Fighting on all these fronts requires a big squad. Last year Palmeiras were champions almost without wanting to be. Their number one target was the Libertadores, followed by the cup, followed by the league. Veteran coach Luiz Felipe Scolari used all his man-management skills and essentially divided his squad in two: one side for cup games, another team for the league. They fell in the semifinals of both cups, but won the league title.

Flamengo have followed the example, employing Abel Braga as an old-school, father figure of a coach, and assembled a squad with plenty of depth. This model, though, requires money. Very few clubs are capable of maintaining squads of such depth, and consequently the league is becoming more predictable. Many famous names -- Flamengo's traditional Rio rivals Fluminense, Vasco da Gama and Botafogo are the best examples -- go into this season's championship without any real hope of winning. They will almost certainly be delighted with a place in next year's Copa Libertadores. A debate rages about how many of Brazil's traditional giants can now be described as "ex-big clubs."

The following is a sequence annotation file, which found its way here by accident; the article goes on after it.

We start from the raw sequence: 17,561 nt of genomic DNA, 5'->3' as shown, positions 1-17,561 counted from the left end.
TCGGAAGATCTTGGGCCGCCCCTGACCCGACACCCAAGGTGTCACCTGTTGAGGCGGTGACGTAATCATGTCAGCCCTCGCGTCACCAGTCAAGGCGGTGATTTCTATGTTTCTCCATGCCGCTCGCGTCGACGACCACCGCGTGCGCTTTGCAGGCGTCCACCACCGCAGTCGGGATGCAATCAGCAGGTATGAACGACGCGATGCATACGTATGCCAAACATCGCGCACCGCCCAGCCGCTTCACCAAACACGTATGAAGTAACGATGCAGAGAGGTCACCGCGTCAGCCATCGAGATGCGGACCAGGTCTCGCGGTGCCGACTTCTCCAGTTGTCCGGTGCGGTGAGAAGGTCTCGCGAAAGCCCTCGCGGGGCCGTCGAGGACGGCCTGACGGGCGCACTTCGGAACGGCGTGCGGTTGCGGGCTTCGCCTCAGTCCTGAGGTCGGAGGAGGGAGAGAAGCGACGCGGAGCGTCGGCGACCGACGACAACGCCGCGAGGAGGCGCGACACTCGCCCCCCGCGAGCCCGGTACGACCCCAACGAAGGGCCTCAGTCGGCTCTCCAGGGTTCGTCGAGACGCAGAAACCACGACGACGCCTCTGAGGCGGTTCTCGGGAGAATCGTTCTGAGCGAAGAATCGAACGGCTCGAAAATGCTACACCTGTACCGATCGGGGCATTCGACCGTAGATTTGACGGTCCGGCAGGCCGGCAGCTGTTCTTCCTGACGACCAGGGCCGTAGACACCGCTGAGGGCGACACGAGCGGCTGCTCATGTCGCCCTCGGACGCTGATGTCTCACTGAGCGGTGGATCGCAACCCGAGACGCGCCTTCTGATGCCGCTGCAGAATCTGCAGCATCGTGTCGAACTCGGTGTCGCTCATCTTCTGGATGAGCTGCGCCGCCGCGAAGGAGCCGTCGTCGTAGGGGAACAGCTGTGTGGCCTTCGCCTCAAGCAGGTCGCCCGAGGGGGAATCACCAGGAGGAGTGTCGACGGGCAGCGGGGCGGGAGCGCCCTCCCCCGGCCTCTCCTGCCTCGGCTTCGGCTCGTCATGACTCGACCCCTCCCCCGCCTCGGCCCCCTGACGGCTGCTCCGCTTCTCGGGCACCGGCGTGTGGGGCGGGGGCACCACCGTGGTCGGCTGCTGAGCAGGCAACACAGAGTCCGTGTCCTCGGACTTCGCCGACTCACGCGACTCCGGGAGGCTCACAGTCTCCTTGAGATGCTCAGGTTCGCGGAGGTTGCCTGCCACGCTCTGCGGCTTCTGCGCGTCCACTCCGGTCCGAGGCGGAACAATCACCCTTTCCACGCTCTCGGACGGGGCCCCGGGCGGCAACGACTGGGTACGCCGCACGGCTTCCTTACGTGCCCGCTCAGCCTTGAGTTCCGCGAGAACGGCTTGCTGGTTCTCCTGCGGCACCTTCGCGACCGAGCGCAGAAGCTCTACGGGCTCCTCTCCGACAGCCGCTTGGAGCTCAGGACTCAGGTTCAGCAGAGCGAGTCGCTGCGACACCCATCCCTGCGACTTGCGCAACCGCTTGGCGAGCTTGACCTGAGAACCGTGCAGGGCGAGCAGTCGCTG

But if some of the old school are ailing, there are few new forces emerging. Despite the 2014 World Cup investments in the northeast, the region finds it very hard to punch its weight at national level. True, CSA from Maceio are back in the top flight after 30 years, and local rivals Fortaleza and Ceara are in the first division together for the first time since 1993. The region's other club, Bahia, finished 11th last year, which was considered a success. The league remains dominated by the south and the southeast, supplying 15 of the 20 teams.

For all the problems and the underachievement, there are plenty of reasons to follow the action. Along with Palmeiras and Flamengo, Cruzeiro, Gremio and Internacional look strong. Sao Paulo are bringing on some youngsters -- and the rising new talent on show in Brazil is always interesting -- and it will br interesting to see how high Athletico Paranaense can fly. Even with the recent process of concentration, there are far more contenders than in most European leagues.

Moreover, there is something of a battle for the soul of the Brazilian game going on. Santos have turned to an Argentine coach, Jorge Sampaoli, to implant his trademark attacking style of play. Fluminense are also going bold with Fernando Diniz. The general style in recent years has been cautious, reactive, waiting for the chance to launch a counterattack. These coaches seek to yank the trend towards something bolder, and it will be fascinating to see if they can play a part in helping the Brazilian championship live up to its potential for competitive and exciting football.